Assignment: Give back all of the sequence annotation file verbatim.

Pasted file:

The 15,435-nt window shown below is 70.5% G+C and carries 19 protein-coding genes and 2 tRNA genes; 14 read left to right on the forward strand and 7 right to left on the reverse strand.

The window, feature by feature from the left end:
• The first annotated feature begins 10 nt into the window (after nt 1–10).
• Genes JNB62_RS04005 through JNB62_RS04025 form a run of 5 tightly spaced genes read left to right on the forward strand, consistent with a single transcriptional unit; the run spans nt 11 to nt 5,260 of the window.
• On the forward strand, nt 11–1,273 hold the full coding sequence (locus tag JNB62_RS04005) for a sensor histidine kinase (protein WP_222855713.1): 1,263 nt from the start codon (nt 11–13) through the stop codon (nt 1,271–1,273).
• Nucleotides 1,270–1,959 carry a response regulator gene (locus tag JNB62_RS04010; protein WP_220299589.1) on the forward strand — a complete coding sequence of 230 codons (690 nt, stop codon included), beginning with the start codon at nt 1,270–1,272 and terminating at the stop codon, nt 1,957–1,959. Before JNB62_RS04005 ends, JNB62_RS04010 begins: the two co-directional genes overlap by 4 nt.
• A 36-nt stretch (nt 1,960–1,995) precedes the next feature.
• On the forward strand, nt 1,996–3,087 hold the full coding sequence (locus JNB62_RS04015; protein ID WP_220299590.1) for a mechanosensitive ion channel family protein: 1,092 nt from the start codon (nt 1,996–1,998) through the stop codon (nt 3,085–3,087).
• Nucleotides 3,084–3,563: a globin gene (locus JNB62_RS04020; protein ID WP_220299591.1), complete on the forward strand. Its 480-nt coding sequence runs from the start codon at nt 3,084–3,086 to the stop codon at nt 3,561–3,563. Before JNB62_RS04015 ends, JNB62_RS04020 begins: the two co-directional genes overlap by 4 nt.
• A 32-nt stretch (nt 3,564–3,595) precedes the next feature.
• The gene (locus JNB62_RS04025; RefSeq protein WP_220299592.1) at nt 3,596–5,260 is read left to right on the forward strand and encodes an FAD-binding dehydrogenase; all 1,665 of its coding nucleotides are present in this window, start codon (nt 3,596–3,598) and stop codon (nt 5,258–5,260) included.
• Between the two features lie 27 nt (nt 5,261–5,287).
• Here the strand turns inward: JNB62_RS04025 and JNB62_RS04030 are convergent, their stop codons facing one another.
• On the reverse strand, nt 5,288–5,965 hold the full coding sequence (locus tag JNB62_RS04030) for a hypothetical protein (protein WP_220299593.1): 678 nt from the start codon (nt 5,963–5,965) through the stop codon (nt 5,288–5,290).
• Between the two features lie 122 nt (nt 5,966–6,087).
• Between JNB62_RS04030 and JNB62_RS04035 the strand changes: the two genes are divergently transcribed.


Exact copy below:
The 15,435-nt window shown below is 70.5% G+C and carries 19 protein-coding genes and 2 tRNA genes; 14 read left to right on the forward strand and 7 right to left on the reverse strand.

The window, feature by feature from the left end:
• The first annotated feature begins 10 nt into the window (after nt 1–10).
• Genes JNB62_RS04005 through JNB62_RS04025 form a run of 5 tightly spaced genes read left to right on the forward strand, consistent with a single transcriptional unit; the run spans nt 11 to nt 5,260 of the window.
• On the forward strand, nt 11–1,273 hold the full coding sequence (locus tag JNB62_RS04005) for a sensor histidine kinase (protein WP_222855713.1): 1,263 nt from the start codon (nt 11–13) through the stop codon (nt 1,271–1,273).
• Nucleotides 1,270–1,959 carry a response regulator gene (locus tag JNB62_RS04010; protein WP_220299589.1) on the forward strand — a complete coding sequence of 230 codons (690 nt, stop codon included), beginning with the start codon at nt 1,270–1,272 and terminating at the stop codon, nt 1,957–1,959. Before JNB62_RS04005 ends, JNB62_RS04010 begins: the two co-directional genes overlap by 4 nt.
• A 36-nt stretch (nt 1,960–1,995) precedes the next feature.
• On the forward strand, nt 1,996–3,087 hold the full coding sequence (locus JNB62_RS04015; protein ID WP_220299590.1) for a mechanosensitive ion channel family protein: 1,092 nt from the start codon (nt 1,996–1,998) through the stop codon (nt 3,085–3,087).
• Nucleotides 3,084–3,563: a globin gene (locus JNB62_RS04020; protein ID WP_220299591.1), complete on the forward strand. Its 480-nt coding sequence runs from the start codon at nt 3,084–3,086 to the stop codon at nt 3,561–3,563. Before JNB62_RS04015 ends, JNB62_RS04020 begins: the two co-directional genes overlap by 4 nt.
• A 32-nt stretch (nt 3,564–3,595) precedes the next feature.
• The gene (locus JNB62_RS04025; RefSeq protein WP_220299592.1) at nt 3,596–5,260 is read left to right on the forward strand and encodes an FAD-binding dehydrogenase; all 1,665 of its coding nucleotides are present in this window, start codon (nt 3,596–3,598) and stop codon (nt 5,258–5,260) included.
• Between the two features lie 27 nt (nt 5,261–5,287).
• Here the strand turns inward: JNB62_RS04025 and JNB62_RS04030 are convergent, their stop codons facing one another.
• On the reverse strand, nt 5,288–5,965 hold the full coding sequence (locus tag JNB62_RS04030) for a hypothetical protein (protein WP_220299593.1): 678 nt from the start codon (nt 5,963–5,965) through the stop codon (nt 5,288–5,290).
• Between the two features lie 122 nt (nt 5,966–6,087).
• Between JNB62_RS04030 and JNB62_RS04035 the strand changes: the two genes are divergently transcribed.